2 Kings 5 tells of Naman, the army commander of the king of Aram, who has leprosy.  He hears of Elisha’s power to heal and goes to him for healing.  Elisha tells him to go wash in the Jordan seven times.  Naman is disappointed at a simple, non-ostentatious remedy that is offered to him.  ”

11“But Naaman went away angry and said, ‘I thought that he would surely come out to me and stand and call on the name of the LORD his God, wave his hand over the spot and cure me of my leprosy. 12 Are not Abana and Pharpar, the rivers of Damascus, better than all the waters of Israel? Couldn’t I wash in them and be cleansed?’ So he turned and went off in a rage.

13 Naaman’s servants went to him and said, ‘My father, if the prophet had told you to do some great thing, would you not have done it? How much more, then, when he tells you, ‘Wash and be cleansed’!’ 14 So he went down and dipped himself in the Jordan seven times, as the man of God had told him, and his flesh was restored and became clean like that of a young boy.”  Nathan rejoices, tells Elisha that now he knows that there is no God except that of Israel, and he offers Elisha a gift.  Elisha refuses it.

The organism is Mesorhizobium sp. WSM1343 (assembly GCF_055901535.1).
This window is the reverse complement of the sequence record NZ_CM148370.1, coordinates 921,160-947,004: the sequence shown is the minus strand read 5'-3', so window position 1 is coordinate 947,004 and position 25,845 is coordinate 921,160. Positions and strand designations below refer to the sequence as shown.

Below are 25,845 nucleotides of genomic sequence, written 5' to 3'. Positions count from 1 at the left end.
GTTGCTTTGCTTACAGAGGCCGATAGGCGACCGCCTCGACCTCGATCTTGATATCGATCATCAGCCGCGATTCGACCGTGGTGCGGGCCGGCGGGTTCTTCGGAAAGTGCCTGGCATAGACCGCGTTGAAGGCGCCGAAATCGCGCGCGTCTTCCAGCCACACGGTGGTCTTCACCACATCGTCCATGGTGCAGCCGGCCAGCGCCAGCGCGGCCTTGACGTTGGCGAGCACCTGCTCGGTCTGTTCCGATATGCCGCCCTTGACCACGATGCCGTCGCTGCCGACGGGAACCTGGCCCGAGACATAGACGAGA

Elisha Refusing Gifts from Naaman GREBBER (1630)

See http://www.lib-art.com/artgallery/5198-elisha-refusing-gifts-from-naaman-pieter-de-grebber.html for the source of the above photograph of the painting.  For other paintings and interpretations of Grebber on the same subject, see http://en.wikipedia.org/wiki/Pieter_de_Grebber.

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Elijah

1 Kings 11:26-41 tells us that Jeroboam rebelled against King Solomon and took ten tribes. When King Solomon died, King Jeroboam became king of those tribes.  He also returned to idol worship.  I Kings 12:31-33.

Jeroboam Offering Sacrafice for the Idol FRAGONARD (1732-1806)

See http://www.wga.hu/frames-e.html?/html/f/fragonar/1/01jerobo.html for the source of the above photograph of the painting.

1 King 17:1-5 tells us that Elijah prophesies that for several years there will be neither dew nor rain.  God tells him to go hide out in a ravine where there is a brook for water and ravens will feed him bread and meat each morning and evening.

  Plague with the Prophet Elijah Fed by the Ravens UNKNOWN DUTCH POTTER (1658)